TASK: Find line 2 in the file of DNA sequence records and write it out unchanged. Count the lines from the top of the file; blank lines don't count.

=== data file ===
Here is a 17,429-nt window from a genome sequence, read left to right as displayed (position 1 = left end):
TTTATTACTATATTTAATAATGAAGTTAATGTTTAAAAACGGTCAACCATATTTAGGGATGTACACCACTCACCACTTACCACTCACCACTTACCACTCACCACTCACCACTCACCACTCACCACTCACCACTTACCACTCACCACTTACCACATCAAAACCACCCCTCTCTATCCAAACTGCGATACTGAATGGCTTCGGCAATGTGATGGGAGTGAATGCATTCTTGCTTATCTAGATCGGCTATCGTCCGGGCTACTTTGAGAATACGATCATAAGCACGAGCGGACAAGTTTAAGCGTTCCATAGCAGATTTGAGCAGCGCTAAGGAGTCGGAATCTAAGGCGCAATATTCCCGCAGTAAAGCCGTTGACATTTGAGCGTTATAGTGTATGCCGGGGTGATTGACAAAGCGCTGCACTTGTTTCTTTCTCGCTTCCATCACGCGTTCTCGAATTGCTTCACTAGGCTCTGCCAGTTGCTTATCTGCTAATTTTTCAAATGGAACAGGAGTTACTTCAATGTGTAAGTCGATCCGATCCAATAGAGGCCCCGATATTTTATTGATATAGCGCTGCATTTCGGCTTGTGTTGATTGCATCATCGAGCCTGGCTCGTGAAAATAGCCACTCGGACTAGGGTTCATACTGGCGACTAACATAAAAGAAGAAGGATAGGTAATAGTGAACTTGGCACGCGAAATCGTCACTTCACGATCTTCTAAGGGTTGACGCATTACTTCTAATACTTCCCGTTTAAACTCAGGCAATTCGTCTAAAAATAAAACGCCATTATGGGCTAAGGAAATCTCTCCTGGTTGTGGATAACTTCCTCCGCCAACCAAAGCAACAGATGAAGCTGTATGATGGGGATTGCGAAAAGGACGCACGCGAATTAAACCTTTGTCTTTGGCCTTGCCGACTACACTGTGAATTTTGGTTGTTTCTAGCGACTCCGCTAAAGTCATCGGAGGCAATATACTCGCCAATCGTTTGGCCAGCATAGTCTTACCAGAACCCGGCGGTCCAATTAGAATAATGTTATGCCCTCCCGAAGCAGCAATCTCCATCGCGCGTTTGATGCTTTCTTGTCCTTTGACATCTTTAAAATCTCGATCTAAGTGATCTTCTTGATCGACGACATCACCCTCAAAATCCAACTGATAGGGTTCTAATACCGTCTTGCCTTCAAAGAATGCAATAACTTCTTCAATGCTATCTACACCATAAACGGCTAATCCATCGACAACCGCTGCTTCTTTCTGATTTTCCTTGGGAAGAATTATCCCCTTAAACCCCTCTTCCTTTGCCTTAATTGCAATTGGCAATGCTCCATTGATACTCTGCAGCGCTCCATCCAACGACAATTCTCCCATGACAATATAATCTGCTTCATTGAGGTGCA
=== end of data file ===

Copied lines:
TTTATTACTATATTTAATAATGAAGTTAATGTTTAAAAACGGTCAACCATATTTAGGGATGTACACCACTCACCACTTACCACTCACCACTTACCACTCACCACTCACCACTCACCACTCACCACTCACCACTTACCACTCACCACTTACCACATCAAAACCACCCCTCTCTATCCAAACTGCGATACTGAATGGCTTCGGCAATGTGATGGGAGTGAATGCATTCTTGCTTATCTAGATCGGCTATCGTCCGGGCTACTTTGAGAATACGATCATAAGCACGAGCGGACAAGTTTAAGCGTTCCATAGCAGATTTGAGCAGCGCTAAGGAGTCGGAATCTAAGGCGCAATATTCCCGCAGTAAAGCCGTTGACATTTGAGCGTTATAGTGTATGCCGGGGTGATTGACAAAGCGCTGCACTTGTTTCTTTCTCGCTTCCATCACGCGTTCTCGAATTGCTTCACTAGGCTCTGCCAGTTGCTTATCTGCTAATTTTTCAAATGGAACAGGAGTTACTTCAATGTGTAAGTCGATCCGATCCAATAGAGGCCCCGATATTTTATTGATATAGCGCTGCATTTCGGCTTGTGTTGATTGCATCATCGAGCCTGGCTCGTGAAAATAGCCACTCGGACTAGGGTTCATACTGGCGACTAACATAAAAGAAGAAGGATAGGTAATAGTGAACTTGGCACGCGAAATCGTCACTTCACGATCTTCTAAGGGTTGACGCATTACTTCTAATACTTCCCGTTTAAACTCAGGCAATTCGTCTAAAAATAAAACGCCATTATGGGCTAAGGAAATCTCTCCTGGTTGTGGATAACTTCCTCCGCCAACCAAAGCAACAGATGAAGCTGTATGATGGGGATTGCGAAAAGGACGCACGCGAATTAAACCTTTGTCTTTGGCCTTGCCGACTACACTGTGAATTTTGGTTGTTTCTAGCGACTCCGCTAAAGTCATCGGAGGCAATATACTCGCCAATCGTTTGGCCAGCATAGTCTTACCAGAACCCGGCGGTCCAATTAGAATAATGTTATGCCCTCCCGAAGCAGCAATCTCCATCGCGCGTTTGATGCTTTCTTGTCCTTTGACATCTTTAAAATCTCGATCTAAGTGATCTTCTTGATCGACGACATCACCCTCAAAATCCAACTGATAGGGTTCTAATACCGTCTTGCCTTCAAAGAATGCAATAACTTCTTCAATGCTATCTACACCATAAACGGCTAATCCATCGACAACCGCTGCTTCTTTCTGATTTTCCTTGGGAAGAATTATCCCCTTAAACCCCTCTTCCTTTGCCTTAATTGCAATTGGCAATGCTCCATTGATACTCTGCAGCGCTCCATCCAACGACAATTCTCCCATGACAATATAATCTGCTTCATTGAGGTGCA